‘The result is that you cannot think of anyone as human whom you see transformed by wickedness. You could say that someone who robs with violence and burns with greed is like a wolf. A wild and restless man who is for ever exercising his tongue in lawsuits could be compared to a dog yapping. A man whose habit is to lie hidden in an ambush and steal by trapping people would be likened to a fox. A man of quick temper has only to roar to gain the reputation of a lion-heart. The timid coward who is terrified when there is nothing to fear is thought to be like the hind. The man who is lazy, dull and stupid, lives an ass’s life. A man of whimsy and fickleness who is for ever changing his interests is just like a bird. And a man wallowing in foul and impure lusts is occupied by the filthy pleasures of a sow. So what happens is that when a man abandons goodness and ceases to be human, being unable to rise to a divine condition, he sinks to the level of being an animal.

‘The sails of the lord of Ithaca 4

And his wandering sea-borne ships

Were blown from the East to the island

Where a beautiful goddess lives,

Circe, daughter of the sun.

For her new-come guests she mixes

Cups she has touched with a spell;

In various shapes they are changed

By her hands in herb-lore skilled.

One takes the form of a boar,

And one in fang and claw

A lion of Africa;

Another becomes a wolf,

Can’t weep, can only howl;

And here like an Indian tiger

One gently pads around.

Perils surround lord Odysseus,

But the winged Arcadian god

Takes pity on his plight,

Saves him from Circe’s curse.

Odysseus’ crew have drunk

The evil powered draughts,

And leave the bread men eat

To seek as pigs for husks:

Nothing is left intact,

Their voice and body changed;

Only the mind remains

To mourn their monstrous plight.

But Circe’s hand was weak

Her herbs were powerless;

They changed the body’s limbs

But could not change the heart;

Safe in a secret fastness

The strength of man lies hid.

Those poisons, though, are stronger,

Which creeping deep within,

Dethrone a man’s true self:

They do not harm the body,

But cruelly wound the mind.’


Then I said, ‘I agree, and I see the justice of saying that though they retain the outward appearance of the human body, wicked people change into animals with regard to their state of mind. But I could have wished that no freedom was allowed to the fury of cruel and wicked-minded men to bring destruction on the good.’

‘It’s not a question of freedom,’ she said, ‘as I will show at the appropriate point. But supposing the freedom they are believed to enjoy were removed, it would to a large extent mean relieving criminals of their punishment. It may seem incredible to some, but it must be the case that the wicked are less happy if they achieve their desires than if they are unable to do what they want. For, if desiring something wicked brings misery, greater misery is brought by having had the power to do it, without which the unhappy desire would go unfulfilled. So, since each stage has its own degree of misery, if you see people with the desire to do something wicked, the power to do it and the achievement, they must necessarily suffer a triple degree of misfortune.’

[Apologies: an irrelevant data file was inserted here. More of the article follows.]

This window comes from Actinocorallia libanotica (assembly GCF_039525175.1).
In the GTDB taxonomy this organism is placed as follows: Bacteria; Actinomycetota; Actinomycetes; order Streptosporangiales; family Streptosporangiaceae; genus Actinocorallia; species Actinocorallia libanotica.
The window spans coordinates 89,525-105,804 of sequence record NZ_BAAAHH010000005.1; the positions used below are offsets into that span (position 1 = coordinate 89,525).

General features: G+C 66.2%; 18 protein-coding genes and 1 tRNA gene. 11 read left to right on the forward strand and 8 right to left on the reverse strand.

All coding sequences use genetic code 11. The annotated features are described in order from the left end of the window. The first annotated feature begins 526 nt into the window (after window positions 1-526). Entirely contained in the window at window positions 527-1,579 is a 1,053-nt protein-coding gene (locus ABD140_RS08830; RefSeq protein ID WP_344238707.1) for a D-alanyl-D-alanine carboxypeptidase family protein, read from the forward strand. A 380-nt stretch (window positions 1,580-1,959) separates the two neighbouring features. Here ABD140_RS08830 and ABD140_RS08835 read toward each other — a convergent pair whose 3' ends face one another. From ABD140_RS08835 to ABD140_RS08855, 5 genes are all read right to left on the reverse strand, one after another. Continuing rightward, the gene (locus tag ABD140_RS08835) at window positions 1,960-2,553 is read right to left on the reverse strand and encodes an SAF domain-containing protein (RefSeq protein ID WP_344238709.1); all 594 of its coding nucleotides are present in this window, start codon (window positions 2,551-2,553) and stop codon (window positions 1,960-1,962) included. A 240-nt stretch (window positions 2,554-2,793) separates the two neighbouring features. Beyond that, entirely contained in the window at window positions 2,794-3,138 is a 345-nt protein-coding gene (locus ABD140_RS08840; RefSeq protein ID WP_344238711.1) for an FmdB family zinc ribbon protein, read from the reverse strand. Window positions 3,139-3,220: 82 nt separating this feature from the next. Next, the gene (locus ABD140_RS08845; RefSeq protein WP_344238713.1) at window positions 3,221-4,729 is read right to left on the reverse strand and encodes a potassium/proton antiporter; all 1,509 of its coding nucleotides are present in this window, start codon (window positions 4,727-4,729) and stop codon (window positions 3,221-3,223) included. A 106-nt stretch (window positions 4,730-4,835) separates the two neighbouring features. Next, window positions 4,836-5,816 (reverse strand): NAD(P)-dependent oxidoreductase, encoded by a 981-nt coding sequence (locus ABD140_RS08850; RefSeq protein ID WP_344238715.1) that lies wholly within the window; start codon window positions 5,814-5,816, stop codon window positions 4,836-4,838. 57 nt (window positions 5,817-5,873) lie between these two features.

‘Yes, I agree: but I hope very much that they will soon be released from this misfortune by losing the power to do evil’

‘They will be released sooner than perhaps you would wish or they themselves expect. For in the very short space of a human life, nothing can be so late in coming as to seem to the mind long to wait for, especially as it is immortal. Their great hope and their ambitious blue-print of crime is often destroyed by a sudden and unexpected end, which does at least impose a limit on their misery. For if wickedness is the cause of their misery, it follows that their wickedness makes them the more wretched the longer it lasts. If death did not at last end their evil, I would count them the unhappiest of men. For obviously if our conclusions about the misfortune of wickedness are true, any misery which is agreed to be everlasting is infinite.’

‘It is a strange thing to conclude and hard to accept, but I do see that it fits in with our previous admissions.’

‘You are right,’ she said, ‘but if someone thinks a particular conclusion hard to accept, he ought to show either that some false assumption has preceded it or that the way the arguments have been marshalled does not necessarily produce the conclusion. Otherwise, provided he agrees to what has preceded, there is absolutely no ground for arguing about the conclusion. What I am going to say may also seem no less strange, but it is an equally necessary conclusion from our assumptions.’

‘What is it?’ I asked.

‘That the wicked are happier if they suffer punishment than if they are unrestrained by any just retribution. And I do not have in mind what you may think, namely that wickedness is corrected by punishment and returned to the path of right by the fear of punishment, and is also an example to others to avoid punishable actions. No, I think there is another way in which the wicked are more unhappy if they go unpunished, apart from any consideration of the corrective effect of punishment or its value as a deterrent to others.’